According to Countryaah, the island of Taiwan was incorporated into the Chinese Empire during the Qing (Manchú) dynasty in 1683, and was formally declared a Chinese province in 1887. During this period, the mainland’s administrative and political system also applied to Taiwan, and many people emigrated from the continent.
After China’s defeat in the Sino-Japanese War in 1895, Taiwan became a Japanese colony. The island was returned to China in 1945 following the Japanese defeat in World War II. The people welcomed the end of Japanese colonialism, but it soon found that life under Chiang Kai-shek’s Kuomintang (KMT) movement did not differ much from colonial times.
On February 28, 1947, a large demonstration was held against the KMT authorities. This first reaction was to raise the state of emergency and invite the opposition to join a commission of politicians, union leaders and students to discuss possible political changes. Meanwhile, the government rushed to expand the army by an additional 13,000 soldiers, and when the opposition showed up to the first meeting, KMT carried out a mass murder of the majority of its leaders. The rest were sent to jail.
After losing the civil war against the Communists in 1949, the KMT fled the government, army survivors, family members and supporters to Taiwan. With US support, KMT now declared Taiwan as the provisional representative of the Republic of China, leaving the mainland recapture open.
When the Korean War broke out and China supported North Korea, the United States multiplied its commitments to Taiwan as a frontline state in the “free world” struggle. During the Cold War, Taiwan became a front fighter for anti-communism and made close contacts with the dictatorships of, among other things. Chile, Paraguay, Uruguay and South Africa.
Democracy disappeared quickly. Violations of human rights were common: demonstrations, strikes, political parties were declared illegal and imposed martial law – all legitimized by the need to fight for the reconquest of mainland China. KMT created a government system it purported to represent all of China, with MPs allegedly representing each of the mainland provinces.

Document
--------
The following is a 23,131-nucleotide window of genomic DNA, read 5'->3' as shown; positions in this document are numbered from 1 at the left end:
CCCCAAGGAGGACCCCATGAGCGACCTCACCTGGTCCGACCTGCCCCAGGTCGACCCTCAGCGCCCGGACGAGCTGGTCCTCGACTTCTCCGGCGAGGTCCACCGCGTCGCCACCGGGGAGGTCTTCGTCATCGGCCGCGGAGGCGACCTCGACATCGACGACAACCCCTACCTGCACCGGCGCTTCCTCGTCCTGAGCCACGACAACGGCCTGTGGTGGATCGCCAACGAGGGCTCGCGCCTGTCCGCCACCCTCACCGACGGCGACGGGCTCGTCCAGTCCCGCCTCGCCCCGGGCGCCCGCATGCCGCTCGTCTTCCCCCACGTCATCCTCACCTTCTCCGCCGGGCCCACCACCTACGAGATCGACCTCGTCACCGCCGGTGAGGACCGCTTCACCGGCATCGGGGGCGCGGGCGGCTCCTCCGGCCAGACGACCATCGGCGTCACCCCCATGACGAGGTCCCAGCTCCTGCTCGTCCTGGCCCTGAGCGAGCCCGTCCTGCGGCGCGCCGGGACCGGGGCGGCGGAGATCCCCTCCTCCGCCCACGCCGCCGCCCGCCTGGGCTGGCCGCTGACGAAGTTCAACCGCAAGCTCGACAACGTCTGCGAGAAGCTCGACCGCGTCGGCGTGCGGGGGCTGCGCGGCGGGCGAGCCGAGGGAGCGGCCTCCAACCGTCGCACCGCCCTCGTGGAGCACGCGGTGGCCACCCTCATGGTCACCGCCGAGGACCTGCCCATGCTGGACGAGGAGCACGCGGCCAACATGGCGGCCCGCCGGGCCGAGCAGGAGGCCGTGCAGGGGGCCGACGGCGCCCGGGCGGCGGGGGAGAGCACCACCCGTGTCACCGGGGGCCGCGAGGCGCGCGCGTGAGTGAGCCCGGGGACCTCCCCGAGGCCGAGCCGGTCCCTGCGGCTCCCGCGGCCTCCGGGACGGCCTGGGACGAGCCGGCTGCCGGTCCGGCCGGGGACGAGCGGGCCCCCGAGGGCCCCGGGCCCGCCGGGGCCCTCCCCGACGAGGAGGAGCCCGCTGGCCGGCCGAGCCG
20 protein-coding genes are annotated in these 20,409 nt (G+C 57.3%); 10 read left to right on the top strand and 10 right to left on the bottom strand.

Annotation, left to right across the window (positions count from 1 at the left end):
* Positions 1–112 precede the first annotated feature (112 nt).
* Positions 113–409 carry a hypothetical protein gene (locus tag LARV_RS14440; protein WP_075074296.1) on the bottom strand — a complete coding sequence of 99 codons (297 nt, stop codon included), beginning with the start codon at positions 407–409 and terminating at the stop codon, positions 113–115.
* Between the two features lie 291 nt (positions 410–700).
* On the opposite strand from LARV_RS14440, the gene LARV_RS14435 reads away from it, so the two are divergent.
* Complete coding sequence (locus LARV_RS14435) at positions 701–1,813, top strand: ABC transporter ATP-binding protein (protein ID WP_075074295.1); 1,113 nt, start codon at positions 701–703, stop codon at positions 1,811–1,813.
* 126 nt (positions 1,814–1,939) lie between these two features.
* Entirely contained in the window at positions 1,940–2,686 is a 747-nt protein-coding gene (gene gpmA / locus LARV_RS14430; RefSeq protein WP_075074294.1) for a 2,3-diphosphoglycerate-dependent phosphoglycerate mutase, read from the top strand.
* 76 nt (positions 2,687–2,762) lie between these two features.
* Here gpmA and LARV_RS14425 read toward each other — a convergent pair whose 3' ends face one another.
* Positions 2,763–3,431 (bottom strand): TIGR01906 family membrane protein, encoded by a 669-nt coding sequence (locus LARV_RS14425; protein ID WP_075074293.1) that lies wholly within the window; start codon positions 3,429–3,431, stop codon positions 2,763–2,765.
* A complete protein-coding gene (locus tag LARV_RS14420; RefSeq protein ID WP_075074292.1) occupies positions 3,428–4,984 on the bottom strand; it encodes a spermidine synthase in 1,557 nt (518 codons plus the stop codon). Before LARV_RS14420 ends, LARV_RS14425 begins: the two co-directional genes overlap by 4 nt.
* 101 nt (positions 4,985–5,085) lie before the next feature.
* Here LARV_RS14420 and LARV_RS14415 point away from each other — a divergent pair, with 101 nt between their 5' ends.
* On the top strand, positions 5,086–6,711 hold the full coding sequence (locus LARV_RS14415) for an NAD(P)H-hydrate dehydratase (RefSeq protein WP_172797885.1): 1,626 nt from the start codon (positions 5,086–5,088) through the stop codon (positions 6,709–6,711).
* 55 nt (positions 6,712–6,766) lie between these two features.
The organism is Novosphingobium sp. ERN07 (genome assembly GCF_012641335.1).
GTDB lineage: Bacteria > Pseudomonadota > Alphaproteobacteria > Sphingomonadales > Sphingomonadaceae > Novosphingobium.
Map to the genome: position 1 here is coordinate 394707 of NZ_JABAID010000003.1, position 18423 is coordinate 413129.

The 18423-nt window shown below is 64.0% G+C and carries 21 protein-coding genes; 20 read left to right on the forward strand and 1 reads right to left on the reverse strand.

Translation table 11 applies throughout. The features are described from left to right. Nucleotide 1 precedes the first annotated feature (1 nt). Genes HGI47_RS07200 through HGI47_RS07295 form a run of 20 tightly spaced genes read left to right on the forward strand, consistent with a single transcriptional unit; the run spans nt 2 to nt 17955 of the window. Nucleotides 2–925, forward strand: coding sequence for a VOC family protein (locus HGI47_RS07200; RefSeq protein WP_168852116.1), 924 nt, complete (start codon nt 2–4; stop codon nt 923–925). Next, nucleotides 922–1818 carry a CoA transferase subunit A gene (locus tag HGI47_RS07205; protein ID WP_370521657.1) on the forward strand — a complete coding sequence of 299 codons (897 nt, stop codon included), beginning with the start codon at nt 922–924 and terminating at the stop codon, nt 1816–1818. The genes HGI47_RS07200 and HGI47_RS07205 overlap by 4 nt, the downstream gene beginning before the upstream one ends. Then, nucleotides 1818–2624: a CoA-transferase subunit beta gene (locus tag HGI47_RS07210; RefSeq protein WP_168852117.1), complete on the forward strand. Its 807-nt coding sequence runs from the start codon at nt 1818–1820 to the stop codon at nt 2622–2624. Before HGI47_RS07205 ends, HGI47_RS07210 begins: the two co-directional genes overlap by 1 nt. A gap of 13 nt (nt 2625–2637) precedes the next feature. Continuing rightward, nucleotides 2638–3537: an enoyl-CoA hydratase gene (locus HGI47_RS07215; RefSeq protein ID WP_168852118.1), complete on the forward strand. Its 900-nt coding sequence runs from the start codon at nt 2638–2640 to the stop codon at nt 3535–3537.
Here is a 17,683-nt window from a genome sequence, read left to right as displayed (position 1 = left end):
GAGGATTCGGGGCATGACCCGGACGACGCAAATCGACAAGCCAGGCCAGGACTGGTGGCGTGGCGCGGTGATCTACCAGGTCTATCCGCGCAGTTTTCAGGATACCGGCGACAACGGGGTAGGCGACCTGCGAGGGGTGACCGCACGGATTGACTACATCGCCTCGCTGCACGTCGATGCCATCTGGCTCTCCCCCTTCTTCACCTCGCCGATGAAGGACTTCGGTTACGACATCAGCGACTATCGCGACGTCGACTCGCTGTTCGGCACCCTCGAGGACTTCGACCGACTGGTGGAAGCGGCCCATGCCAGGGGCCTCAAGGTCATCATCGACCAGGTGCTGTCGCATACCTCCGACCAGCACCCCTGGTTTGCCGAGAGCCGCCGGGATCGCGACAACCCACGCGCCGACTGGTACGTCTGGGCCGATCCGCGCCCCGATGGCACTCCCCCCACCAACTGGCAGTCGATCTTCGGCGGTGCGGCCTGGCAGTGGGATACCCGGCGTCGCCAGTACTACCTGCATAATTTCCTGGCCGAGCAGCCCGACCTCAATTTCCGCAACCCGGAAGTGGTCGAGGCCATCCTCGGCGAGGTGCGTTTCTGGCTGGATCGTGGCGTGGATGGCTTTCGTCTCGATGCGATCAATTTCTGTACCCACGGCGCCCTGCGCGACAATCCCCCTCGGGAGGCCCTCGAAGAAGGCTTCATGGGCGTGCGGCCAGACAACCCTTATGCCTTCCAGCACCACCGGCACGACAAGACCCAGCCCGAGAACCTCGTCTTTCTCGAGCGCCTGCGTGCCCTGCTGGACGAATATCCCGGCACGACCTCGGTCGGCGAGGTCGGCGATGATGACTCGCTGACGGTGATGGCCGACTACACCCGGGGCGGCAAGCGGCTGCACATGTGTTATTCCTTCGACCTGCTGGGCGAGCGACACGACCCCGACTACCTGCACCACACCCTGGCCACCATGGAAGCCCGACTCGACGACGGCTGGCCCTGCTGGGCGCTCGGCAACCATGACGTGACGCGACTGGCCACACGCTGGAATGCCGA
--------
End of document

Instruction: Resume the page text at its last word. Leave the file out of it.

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The comprehensive industrialization campaign began in the 1960s, when World Bank and US technocrats, in collaboration with the government, introduced an export-oriented development strategy. The United States made financial resources and technicians available and opened its borders to Taiwanese goods. In Taiwan, the new working class lacked rights and political organization. An important prerequisite for industrialization was that the United States had already undergone land reform as early as the South Korea in the 1950s. Therefore, as in neighboring countries, there was no reactionary bourgeoisie that could slow down industrialization.
During the period 1953-85, the island’s economy grew by an average of 8.6% per year, drawing it into the category of “new industrialized countries” – also known as the “Southeast Asian Tigers”. Growth was solely based on exports, and after Japan the country had the largest trade balance surplus according to the United States. Industrial development has mainly been concentrated in plastics, chemistry, shipbuilding, textile industry and electronics.
In 1971, the United States decided to establish closer contacts with China, and from then on abandoned the veto of China’s accession to the UN. Until then, Taiwan had formally represented China in the World Organization. Taiwan now lost its place in the UN, and in 1979 the United States formally broke off diplomatic relations with Taiwan.
The country was economically at a crossroads. It was largely dependent on specific export markets and industries that required a lot of manpower, but at the same time the importing countries wanted more balanced trade relations. At the same time, the labor force in Taiwan was no longer as cheap as in other countries in the region.